Plaintiff did not testify he took Xanax in combination with
alcohol on the previous occasion. Without expert testimony on
the effects of the drug and without Plaintiff's testimony
about his personal experience taking the drug with
alcohol, the jury would be left to speculate how Xanax
and alcohol taken together may have affected Plaintiff's
ability to recognize officers and react to commands. The
probative value of Plaintiff's drug use is therefore
slight, especially because Defendant can introduce other,
uncontested evidence to show that Plaintiff drank alcohol and
other end of the scale, evidence of “[d]rug use is
‘highly prejudicial, '” United States v.
Carpenter, 923 F.3d 1172, 1182 (9th Cir. 2019) (holding
district abused its discretion by admitting evidence of drug
use despite its probative value as to the defendant's
state of mind and disproving duress defense), and
“could have a significant prejudicial effect upon the
jury's decision.” United States v.
Vizcarra-Martinez, 66 F.3d 1006, 1017 (9th Cir. 1995)
(internal quotations omitted). The Court therefore finds the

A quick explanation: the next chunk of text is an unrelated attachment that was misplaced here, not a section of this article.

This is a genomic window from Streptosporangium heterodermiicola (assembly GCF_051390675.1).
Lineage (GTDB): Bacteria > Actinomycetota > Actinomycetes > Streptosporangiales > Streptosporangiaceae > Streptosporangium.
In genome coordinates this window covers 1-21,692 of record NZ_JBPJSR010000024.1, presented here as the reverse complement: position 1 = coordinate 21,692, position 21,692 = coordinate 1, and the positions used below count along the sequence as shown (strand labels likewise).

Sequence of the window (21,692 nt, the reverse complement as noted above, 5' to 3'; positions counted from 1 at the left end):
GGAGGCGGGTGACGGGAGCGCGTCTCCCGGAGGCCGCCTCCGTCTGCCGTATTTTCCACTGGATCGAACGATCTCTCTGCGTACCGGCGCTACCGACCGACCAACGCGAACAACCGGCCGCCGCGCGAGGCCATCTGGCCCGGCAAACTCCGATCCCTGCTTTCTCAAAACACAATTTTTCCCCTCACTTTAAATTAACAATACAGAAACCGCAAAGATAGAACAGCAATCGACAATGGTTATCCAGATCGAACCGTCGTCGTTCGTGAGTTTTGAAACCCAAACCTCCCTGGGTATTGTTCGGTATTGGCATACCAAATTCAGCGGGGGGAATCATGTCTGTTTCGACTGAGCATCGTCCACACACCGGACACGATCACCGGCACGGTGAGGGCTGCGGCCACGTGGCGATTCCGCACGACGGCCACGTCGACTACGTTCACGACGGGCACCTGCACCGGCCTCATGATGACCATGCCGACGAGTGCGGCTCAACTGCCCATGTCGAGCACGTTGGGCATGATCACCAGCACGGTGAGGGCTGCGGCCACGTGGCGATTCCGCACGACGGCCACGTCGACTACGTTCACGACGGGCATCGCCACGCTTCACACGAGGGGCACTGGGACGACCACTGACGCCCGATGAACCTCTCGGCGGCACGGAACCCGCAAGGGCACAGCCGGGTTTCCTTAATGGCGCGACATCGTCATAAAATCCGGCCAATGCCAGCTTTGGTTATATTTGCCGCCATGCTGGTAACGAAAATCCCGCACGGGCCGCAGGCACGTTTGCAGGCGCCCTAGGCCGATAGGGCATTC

evidence's probative value is substantially outweighed by
its danger of unfair prejudice.
the Court GRANTS Plaintiff's First
Motion in Limine (ECF No. 44) in its entirety.
Plaintiff's Second Motion in Limine
moves to exclude the testimony of Defendant's police
procedures expert, Eric Daigle, as is relates to (1) the
subjective perception, state of mind, or intent of Defendant;
and (2) whether probable cause existed to arrest Plaintiff.
Expert Testimony on Defendant's Subjective Perception and
State of Mind
seeks to preclude testimony from Mr. Daigle regarding his
“opinions emphasizing the importance of Defendant's
subjective perception and state of mind before and during the
incident.” ECF No. 45 at 3. Plaintiff contends that
“Mr. Daigle's opinions go beyond the facts and
circumstances confronting a reasonable officer on the scene
and improperly focus on the manner the particular Defendant
subjectively perceived stimuli from the scene.”
Id. at 4. Defendant contends that his subjective